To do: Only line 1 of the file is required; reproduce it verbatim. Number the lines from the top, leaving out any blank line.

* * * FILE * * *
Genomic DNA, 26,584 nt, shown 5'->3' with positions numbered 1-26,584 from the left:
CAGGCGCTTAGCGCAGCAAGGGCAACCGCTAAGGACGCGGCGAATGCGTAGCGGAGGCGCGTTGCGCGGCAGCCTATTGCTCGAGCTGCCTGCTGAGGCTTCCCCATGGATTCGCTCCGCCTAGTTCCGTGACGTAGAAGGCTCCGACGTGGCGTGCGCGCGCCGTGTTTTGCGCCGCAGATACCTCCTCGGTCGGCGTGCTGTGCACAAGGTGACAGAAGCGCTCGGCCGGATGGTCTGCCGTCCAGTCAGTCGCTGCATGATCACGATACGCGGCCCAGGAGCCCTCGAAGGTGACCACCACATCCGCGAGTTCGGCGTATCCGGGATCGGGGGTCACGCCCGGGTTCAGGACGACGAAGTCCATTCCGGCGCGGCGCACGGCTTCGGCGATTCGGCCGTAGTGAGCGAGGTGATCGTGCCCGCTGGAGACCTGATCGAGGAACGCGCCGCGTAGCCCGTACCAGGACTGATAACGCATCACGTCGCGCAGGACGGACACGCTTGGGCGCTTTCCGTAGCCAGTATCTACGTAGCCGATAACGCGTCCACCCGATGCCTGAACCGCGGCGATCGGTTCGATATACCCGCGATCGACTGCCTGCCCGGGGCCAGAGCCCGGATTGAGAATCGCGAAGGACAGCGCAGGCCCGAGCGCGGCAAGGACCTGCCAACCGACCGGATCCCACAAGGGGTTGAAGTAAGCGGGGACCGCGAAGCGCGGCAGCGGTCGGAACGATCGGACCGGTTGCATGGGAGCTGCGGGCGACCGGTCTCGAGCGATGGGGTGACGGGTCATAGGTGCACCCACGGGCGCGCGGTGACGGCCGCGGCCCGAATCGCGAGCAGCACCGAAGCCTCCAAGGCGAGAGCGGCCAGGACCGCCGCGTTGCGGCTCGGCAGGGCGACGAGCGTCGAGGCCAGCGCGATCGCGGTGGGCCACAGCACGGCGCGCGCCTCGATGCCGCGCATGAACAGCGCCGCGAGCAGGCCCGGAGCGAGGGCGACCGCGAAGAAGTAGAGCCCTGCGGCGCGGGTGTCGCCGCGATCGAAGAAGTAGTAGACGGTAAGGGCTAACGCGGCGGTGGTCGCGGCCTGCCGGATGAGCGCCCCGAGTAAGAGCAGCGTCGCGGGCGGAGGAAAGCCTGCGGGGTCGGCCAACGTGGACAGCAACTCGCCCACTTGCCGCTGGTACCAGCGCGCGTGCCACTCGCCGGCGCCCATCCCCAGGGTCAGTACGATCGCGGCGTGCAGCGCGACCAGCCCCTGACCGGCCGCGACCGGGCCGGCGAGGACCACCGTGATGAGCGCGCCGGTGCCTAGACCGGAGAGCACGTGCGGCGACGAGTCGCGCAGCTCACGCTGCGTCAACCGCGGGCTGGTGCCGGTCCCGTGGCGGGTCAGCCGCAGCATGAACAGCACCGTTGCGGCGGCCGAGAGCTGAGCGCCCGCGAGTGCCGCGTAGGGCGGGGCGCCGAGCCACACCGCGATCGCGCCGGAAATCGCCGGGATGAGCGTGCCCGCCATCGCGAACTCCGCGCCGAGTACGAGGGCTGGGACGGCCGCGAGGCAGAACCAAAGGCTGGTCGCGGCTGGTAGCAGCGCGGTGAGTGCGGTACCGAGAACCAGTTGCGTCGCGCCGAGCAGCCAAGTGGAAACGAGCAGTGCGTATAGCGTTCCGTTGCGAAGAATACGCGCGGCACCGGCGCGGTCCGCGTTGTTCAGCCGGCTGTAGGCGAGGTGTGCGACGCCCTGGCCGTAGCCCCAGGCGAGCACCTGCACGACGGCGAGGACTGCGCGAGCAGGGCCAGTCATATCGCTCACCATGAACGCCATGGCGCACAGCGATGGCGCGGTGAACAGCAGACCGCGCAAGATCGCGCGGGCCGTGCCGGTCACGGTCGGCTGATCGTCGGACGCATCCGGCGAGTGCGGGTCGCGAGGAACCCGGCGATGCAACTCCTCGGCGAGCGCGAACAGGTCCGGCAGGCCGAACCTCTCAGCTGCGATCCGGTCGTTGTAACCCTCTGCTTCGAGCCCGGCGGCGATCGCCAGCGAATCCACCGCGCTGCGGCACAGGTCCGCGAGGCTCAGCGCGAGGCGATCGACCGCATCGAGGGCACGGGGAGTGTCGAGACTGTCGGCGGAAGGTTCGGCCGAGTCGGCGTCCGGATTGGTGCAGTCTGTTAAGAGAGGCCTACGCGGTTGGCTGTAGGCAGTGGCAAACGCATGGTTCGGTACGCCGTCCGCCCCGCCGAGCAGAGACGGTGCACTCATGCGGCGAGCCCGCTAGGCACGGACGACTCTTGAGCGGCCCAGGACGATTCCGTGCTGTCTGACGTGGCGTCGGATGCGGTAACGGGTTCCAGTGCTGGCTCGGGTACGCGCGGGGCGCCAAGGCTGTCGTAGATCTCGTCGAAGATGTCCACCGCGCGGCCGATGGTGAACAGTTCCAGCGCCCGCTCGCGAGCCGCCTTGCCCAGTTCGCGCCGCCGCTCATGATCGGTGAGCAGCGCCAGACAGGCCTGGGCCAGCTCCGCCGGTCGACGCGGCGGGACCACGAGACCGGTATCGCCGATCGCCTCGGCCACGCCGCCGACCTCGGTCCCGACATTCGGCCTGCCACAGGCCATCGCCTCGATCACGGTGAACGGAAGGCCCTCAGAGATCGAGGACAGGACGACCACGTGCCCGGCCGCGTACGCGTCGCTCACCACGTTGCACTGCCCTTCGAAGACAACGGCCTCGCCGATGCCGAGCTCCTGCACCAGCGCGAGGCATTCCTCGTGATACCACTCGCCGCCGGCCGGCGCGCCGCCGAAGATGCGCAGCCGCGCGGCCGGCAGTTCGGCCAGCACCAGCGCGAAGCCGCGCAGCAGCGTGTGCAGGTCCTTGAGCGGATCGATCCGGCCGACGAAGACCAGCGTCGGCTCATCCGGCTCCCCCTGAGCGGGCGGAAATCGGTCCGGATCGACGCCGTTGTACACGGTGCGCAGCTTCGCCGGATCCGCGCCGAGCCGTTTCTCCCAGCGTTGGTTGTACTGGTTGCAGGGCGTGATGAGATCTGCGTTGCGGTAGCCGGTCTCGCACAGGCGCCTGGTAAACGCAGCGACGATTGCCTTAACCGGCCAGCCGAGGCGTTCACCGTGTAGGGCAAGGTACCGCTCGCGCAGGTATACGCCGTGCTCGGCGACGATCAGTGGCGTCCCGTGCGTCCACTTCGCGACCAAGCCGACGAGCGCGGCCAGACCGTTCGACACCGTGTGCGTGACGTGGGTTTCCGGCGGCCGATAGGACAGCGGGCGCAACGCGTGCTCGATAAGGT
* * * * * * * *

Genomic DNA, 26,584 nt, shown 5'->3' with positions numbered 1-26,584 from the left: